This is the third of a series of three blogs (although we may have to wrap it up with a fourth!) on the real world implementation of a mindset and practice. Paul and Patrice met as instructor and student at Moreland University. During the 2022-2023 school year, Patrice, fourth grade homeroom teacher and team lead at Shekou International School in Shenzhen, China, is putting her MEd thesis into practice.
Patrice Thompson planned and organized this event for parents of elementary students at Shekou International School, Shenzen, China.
I was thrilled to be given the opportunity to offer a parent information session in October. At first, I was under the impression that it would be online, due to China’s strict COVID restrictions. However, a week before the meeting I learned we would be able to meet in person with a cap of 50 people. Here is the English version of the flyer that was sent to parents. We had a Chinese version as well.
Within just a few days, the meeting was full. Honestly, I was surprised; I didn’t really expect there to be so much interest in one of our ParentEDU meetings about language, but I would soon realize just how wrong I was …
Changing from an online presentation to in-person engagement gave me the flexibility to bring a real translanguaging experience directly to parents, all of whom were bi- or multilingual. After talking with a few colleagues, I decided to create a full sample lesson, complete with an opener, a chance to “turn-and-talk,” a lesson about translanguaging, some stations at which parents could activate prior knowledge in one language to apply to another, an exit survey, and time for questions. Several of our rockstar colleagues offered their help, and before I knew it, I had an amazing, enthusiastic team ready to support the cause. With the coordinator of the French International Program, a Chinese language teacher, and a Student Academic Support teacher, we got ready to run the stations and field parent questions.
During the session, this was the slide that addressed the elephant in the room:
Many parents laughed when they saw the title! It really resonated with them. More on that later.
The first station was about reading comprehension. I provided two stories, each in English, Chinese, and Korean. Parents were asked to read a story in one language, then answer reading comprehension questions in another. The questions, of course, were also provided in the same three languages. At this station, the parents experienced the fascinating challenge of processing information in one language before switching into another for output. Multilingual book talk questions were also provided for parents to use with their children.
At the second station, parents were asked to watch and follow along with a 2-minute video on how to make an origami butterfly. They were then provided with a bank of words they could use to try to describe the process in English, which turned out to be quite difficult. The hands-on experience was fun, even if the butterflies didn’t come out quite like the example.
And at the third station, parents encountered another manner in which to intentionally use multiple languages. In this lesson from the science curriculum, parents worked in small groups to match English vocabulary words about photosynthesis to the right places on a diagram hung on the wall. They were asked to discuss the words and the matches they were making in their native language. They were then asked to present the process to each other in English.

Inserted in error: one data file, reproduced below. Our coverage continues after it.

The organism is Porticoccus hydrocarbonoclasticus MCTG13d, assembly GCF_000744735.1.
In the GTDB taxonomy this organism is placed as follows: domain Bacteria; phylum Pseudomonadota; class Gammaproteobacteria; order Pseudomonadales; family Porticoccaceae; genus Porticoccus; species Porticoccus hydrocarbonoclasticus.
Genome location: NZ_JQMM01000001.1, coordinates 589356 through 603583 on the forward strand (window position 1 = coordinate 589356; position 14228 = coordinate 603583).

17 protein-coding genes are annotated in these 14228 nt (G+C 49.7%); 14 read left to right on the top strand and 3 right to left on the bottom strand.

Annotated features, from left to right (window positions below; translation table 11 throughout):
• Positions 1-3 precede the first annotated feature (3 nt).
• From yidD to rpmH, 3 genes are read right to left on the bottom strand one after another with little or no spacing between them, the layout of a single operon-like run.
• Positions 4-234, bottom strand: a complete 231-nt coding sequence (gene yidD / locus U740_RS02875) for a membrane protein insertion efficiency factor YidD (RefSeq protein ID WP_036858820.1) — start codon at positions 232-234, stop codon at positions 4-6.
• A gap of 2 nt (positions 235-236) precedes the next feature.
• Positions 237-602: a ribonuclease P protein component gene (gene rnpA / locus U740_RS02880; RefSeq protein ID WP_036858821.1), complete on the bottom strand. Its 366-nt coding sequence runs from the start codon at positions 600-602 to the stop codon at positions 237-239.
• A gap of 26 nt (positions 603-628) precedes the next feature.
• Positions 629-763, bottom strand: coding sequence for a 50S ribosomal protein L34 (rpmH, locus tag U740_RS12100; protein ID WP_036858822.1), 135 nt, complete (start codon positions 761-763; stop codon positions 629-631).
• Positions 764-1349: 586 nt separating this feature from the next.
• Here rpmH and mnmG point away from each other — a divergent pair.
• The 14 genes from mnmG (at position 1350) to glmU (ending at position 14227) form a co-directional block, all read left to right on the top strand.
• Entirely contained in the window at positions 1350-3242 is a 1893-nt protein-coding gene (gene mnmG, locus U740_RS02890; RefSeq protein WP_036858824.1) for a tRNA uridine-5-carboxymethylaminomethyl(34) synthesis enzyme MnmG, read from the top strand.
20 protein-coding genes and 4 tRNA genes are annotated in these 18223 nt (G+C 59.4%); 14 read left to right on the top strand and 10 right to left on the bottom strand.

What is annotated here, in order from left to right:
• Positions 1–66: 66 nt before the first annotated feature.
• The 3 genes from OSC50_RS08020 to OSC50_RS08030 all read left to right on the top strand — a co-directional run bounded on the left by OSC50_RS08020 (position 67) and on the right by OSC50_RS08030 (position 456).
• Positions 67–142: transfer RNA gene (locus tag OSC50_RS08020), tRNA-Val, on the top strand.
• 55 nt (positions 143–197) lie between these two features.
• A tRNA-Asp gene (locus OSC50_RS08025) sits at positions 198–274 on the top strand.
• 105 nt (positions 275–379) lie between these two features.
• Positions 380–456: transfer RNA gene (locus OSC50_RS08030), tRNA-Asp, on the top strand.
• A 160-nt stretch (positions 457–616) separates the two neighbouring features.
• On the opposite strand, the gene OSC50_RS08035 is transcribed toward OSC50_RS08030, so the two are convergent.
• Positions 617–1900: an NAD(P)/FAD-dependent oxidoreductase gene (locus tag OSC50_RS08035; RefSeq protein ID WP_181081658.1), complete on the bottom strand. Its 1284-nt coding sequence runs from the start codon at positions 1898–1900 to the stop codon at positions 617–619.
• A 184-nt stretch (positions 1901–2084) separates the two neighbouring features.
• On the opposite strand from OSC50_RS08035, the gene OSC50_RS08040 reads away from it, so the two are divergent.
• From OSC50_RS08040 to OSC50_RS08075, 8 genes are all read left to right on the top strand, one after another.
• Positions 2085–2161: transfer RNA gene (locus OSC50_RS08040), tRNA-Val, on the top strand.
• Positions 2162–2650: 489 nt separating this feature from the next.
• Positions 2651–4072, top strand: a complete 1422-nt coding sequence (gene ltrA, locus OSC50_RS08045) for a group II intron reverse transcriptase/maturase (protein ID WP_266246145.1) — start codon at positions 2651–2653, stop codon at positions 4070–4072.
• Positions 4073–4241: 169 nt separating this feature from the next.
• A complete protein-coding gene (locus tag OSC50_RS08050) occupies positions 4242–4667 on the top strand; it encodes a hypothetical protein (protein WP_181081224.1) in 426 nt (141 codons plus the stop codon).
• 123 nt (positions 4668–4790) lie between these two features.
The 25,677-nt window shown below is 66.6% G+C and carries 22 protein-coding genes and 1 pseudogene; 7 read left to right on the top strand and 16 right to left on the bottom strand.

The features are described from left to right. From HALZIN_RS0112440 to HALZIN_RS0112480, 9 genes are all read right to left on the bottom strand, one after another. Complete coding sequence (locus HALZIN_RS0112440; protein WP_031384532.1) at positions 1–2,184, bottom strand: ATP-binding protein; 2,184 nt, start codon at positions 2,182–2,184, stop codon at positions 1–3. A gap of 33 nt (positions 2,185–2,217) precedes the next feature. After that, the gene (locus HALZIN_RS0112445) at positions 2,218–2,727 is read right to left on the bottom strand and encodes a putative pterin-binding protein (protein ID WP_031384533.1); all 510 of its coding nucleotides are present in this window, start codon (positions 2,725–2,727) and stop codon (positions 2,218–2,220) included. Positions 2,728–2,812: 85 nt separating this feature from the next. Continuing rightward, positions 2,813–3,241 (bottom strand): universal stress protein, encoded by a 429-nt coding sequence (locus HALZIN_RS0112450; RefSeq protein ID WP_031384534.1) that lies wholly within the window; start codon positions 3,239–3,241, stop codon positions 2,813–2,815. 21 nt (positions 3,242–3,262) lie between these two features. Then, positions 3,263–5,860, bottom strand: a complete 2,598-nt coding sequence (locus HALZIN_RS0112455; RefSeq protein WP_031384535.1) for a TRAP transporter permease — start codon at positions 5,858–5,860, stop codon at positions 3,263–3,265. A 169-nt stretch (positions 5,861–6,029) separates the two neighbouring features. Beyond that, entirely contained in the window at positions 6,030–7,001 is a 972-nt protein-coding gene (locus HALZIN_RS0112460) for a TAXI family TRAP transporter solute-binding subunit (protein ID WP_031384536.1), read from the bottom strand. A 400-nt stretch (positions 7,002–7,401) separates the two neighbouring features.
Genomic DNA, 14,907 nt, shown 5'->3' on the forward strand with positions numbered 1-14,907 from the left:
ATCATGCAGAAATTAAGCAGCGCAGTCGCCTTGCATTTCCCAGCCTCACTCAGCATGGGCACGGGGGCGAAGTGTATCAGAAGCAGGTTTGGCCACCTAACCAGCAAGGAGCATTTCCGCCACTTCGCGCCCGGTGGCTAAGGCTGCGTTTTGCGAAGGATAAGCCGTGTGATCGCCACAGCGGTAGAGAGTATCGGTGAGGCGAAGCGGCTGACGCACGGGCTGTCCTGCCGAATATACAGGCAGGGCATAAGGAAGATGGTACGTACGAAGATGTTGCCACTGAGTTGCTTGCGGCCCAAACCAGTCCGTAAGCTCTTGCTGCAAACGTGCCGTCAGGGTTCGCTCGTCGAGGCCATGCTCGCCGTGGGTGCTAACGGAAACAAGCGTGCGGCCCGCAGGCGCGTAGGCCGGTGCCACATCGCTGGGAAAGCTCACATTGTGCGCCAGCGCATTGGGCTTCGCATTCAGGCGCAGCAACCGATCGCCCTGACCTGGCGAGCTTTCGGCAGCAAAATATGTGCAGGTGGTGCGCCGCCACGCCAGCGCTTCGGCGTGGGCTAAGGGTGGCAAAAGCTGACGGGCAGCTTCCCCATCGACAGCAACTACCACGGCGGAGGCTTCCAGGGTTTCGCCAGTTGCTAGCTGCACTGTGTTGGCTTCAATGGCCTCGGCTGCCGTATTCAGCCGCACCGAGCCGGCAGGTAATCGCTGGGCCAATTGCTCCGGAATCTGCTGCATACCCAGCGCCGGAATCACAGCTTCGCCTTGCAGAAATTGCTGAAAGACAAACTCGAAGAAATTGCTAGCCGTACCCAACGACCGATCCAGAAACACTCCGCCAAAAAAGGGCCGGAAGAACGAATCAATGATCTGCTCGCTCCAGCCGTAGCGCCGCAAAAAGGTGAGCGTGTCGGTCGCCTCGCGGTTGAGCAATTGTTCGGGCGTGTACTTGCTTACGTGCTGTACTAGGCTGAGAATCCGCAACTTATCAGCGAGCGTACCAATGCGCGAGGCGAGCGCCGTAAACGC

After gathering everybody back as a large group, I asked the parents to fill out a survey for feedback. The results were positive, with an average rating of 4.7 out of 5 stars.
- “It’s a very impressive presentation. I think I will be able to help my kid better at home. Knowing what is translanguage, I do see the value in this.”
- “我覺得非常有用，而且跟老師溝通的過程中，了解更多幫孩子的方法，甚至是孩子在課堂的狀態，能更信任學校” – I think it is very useful, and in the process of communicating with teachers, I can learn more ways to help children, even the state of children in the classroom, and I can trust the school more.
- “这次的非常棒，是高质量的parentEDU，受益良多” – This time is very good, it is a high-quality parent EDU, and it is very beneficial.
The session ended with questions and answers. After the hands-on experience at the three stations, the now experienced translanguagers were eager to know more about how to navigate their childrens’ language abilities at home.
What fascinating questions we received:
- “Should I push my child to tell me about her experience at school in Italian, even though school is in English and she wants to tell me about it in English?”
- “At home, we mix French and Arabic and I have noticed that my daughter has started doing that with her brother. Should I ask her not to?”
- “We speak several languages at home. My child is not particularly excellent in any of them. Should we just speak one so that he learns it very well?”
- “If my kid doesn’t want to speak Chinese with me because it’s easier for her to speak English, what should I do?”
These are just a few of the thoughtful questions parents asked, and there may not be a right or wrong answer outside of “do what’s best for your family,” “talk with your child about why languages are good for their brain,” and of course, “don’t worry too much, children are amazing and they will figure it out!”
I couldn’t help but think about how the comments of these parents are so representative of the world we are moving into. With the rise of international schools around the world, and an increasingly global economy, we are seeing so many multilingual and multicultural children who are going to grow up and be a significant chunk of the working population. We really have an obligation to do school right. Language inclusion is one area that we need to figure out. It’s a core part of making sure that we raise our children with a model and sense of compassion and mutual respect.